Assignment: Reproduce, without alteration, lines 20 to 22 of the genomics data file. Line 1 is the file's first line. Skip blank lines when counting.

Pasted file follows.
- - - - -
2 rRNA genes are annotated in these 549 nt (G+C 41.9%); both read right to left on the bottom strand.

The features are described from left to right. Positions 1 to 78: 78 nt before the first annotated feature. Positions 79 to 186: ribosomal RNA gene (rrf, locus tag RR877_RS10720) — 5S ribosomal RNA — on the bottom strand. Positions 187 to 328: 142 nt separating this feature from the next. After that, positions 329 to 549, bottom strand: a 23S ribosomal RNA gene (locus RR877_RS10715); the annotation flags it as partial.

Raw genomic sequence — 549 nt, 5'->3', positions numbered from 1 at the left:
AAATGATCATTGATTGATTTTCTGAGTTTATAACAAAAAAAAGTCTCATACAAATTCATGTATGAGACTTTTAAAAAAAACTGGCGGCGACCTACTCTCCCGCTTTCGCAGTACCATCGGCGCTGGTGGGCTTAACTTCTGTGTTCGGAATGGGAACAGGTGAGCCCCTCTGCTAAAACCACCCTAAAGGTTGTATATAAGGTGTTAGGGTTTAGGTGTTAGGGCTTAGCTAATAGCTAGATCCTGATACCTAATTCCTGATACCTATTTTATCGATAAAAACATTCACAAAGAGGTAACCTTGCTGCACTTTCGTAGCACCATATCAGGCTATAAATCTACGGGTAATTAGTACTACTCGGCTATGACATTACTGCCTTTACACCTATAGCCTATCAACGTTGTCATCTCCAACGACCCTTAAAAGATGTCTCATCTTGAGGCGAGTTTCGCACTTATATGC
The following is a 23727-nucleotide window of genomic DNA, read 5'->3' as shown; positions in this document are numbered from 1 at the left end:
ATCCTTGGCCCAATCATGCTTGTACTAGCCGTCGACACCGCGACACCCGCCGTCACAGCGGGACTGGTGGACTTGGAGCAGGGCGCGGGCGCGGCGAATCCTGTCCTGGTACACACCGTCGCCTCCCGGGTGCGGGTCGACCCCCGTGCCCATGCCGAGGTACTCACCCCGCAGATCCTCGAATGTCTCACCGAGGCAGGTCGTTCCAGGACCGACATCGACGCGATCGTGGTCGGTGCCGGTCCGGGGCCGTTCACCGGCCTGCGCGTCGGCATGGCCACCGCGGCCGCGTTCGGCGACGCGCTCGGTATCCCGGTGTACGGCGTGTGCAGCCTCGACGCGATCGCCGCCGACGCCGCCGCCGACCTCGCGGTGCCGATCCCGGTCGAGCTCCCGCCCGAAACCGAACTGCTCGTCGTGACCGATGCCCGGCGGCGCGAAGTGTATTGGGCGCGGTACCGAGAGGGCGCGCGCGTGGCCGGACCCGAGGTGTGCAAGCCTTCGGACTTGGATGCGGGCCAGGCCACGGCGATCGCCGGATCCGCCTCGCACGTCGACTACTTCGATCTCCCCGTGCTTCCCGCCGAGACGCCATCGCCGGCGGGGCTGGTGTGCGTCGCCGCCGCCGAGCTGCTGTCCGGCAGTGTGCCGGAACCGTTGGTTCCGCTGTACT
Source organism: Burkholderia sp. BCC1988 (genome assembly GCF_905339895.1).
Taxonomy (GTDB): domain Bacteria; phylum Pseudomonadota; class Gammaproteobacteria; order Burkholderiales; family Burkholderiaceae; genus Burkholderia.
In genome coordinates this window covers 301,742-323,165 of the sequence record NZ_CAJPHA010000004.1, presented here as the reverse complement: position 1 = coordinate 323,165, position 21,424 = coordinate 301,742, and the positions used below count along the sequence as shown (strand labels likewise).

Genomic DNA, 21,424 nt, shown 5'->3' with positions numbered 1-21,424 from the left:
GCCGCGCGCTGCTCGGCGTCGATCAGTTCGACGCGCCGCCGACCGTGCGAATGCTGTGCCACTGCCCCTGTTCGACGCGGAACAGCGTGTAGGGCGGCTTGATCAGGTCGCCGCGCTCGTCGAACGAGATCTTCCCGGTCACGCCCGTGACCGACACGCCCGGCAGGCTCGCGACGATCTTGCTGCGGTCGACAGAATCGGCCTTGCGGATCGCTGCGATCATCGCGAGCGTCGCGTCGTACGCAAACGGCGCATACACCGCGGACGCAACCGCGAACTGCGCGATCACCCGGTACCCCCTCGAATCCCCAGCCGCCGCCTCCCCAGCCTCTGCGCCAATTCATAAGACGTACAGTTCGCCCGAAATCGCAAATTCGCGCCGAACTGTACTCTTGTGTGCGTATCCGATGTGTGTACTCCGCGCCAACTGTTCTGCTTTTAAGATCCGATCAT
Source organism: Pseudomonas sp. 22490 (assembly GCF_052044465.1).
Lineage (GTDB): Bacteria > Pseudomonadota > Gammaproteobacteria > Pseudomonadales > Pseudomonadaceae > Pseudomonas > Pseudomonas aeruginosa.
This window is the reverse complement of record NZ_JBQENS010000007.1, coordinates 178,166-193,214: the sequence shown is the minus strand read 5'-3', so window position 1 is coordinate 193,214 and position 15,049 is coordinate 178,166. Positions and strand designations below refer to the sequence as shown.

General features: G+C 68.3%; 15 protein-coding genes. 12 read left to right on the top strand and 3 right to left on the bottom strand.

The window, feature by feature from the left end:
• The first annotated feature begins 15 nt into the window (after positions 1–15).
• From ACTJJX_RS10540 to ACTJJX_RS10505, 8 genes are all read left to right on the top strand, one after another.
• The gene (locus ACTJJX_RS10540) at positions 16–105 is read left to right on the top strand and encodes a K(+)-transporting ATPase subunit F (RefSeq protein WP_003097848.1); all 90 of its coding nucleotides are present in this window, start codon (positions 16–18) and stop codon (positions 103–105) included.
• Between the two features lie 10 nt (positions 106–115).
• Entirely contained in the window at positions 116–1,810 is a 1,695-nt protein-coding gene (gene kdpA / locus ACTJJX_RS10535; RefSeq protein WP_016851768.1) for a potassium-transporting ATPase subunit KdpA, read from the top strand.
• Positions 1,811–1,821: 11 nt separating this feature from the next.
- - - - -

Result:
• Between the two features lie 10 nt (positions 106–115).
• Entirely contained in the window at positions 116–1,810 is a 1,695-nt protein-coding gene (gene kdpA / locus ACTJJX_RS10535; RefSeq protein WP_016851768.1) for a potassium-transporting ATPase subunit KdpA, read from the top strand.
• Positions 1,811–1,821: 11 nt separating this feature from the next.